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Suspect in University of Idaho murders says cellphone data will prove his innocence


Attorneys for Bryan Kohberger, the suspect charged in the murders of four University of Idaho students in November 2022, said in a new court filing that Kohberger has an alibi that will exonerate him in the case.

Kohberger was indicted on charges of murder by a grand jury last May; according to the court filing (reviewed by CNN), Kohberger, 29, claims he was driving in Pullman, Wash., on the night of the murders; and that cellphone tower data will prove he was miles away when the four students were killed. All four victims — Madison Mogen, 21, Kaylee Goncalves, 21, Xana Kernodle, 20 and Ethan Chapin, 20 — were stabbed to death in the early hours of Nov. 13, 2022, at their off-campus residence in Moscow, Idaho.  Kohberger’s lawyers plan to use cellphone tower data analysis in an effort to prove he was not at the home where the murders happened on Nov. 13, 2022.

Lead defense attorney Anne Taylor said in the filing: “Mr. Kohberger was out driving in the early morning hours of Nov. 13, 2022, as he often did to hike and run and/or see the moon and stars. He drove throughout the area south of Pullman, Wash., west of Moscow, Idaho,” adding that the alibi is supported by data from Kohberger’s phone, with numerous photos showing him late at night or in early morning hours out in the countryside. In addition, Kohberger’s defense will put a cell phone tower and radio frequency expert on the stand to support the alibi, with the spot where he allegedly was out driving the night of the murders being located about 10 miles from the murder scene.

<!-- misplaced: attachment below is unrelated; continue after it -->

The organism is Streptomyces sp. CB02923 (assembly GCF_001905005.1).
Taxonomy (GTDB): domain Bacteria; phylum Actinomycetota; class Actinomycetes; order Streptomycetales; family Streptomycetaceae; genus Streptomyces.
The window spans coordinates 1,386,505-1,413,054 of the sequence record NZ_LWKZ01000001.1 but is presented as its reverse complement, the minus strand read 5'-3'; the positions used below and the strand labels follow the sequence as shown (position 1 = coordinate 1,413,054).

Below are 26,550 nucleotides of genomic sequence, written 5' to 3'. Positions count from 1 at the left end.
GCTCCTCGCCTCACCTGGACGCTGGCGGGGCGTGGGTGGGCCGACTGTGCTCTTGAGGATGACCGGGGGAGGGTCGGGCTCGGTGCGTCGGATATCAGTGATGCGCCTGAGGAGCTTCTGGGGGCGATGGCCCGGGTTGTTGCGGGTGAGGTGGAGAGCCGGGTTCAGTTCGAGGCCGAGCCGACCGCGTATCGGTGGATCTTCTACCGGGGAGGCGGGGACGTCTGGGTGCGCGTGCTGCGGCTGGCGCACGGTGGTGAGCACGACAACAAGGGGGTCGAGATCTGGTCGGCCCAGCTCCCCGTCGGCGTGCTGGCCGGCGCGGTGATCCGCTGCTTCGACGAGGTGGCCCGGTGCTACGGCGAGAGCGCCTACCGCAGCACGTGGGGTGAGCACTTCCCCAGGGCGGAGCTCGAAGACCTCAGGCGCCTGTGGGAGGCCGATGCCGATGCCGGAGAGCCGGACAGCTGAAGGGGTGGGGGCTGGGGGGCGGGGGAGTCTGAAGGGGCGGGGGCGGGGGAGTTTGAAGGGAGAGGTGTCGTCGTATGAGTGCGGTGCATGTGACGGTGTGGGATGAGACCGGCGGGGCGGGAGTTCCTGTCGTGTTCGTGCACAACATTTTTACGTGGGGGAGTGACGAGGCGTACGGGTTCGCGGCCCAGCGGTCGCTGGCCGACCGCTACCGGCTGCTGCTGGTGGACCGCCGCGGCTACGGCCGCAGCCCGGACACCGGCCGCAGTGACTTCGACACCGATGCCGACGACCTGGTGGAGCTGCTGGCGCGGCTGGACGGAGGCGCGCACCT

Kohberger, who lived in the town of Pullman, Washington, 9½ miles away from Moscow, was arrested in Pennsylvania nearly seven weeks after the killings on Dec. 30 while in Pennsylvania’s Pocono Mountains visiting family.  Investigators allege they tied Kohberger to the killings by using DNA evidence found on a knife sheath left at the scene in the bed where Mogen and Goncalves were found deceased.  Moscow police had been looking for a white Elantra as possible evidence, and Kohberger’s Hyundai Elantra was seized from his Pennsylvania home.

Prosecutors claim that Kohberger broke into an off-campus home in the early morning hours of Nov. 13, 2022, and stabbed the four students to death at a King Road residence in the small city of Moscow on the Washington-Idaho border. The victims likely were asleep when the brutal attacks began.

Kohberger, who was a doctoral student studying criminal justice and criminology at Washington State University, is charged with four counts of first-degree murder and one count of burglary. If convicted, he could face the death penalty.

Editorial credit: P.A.12 /

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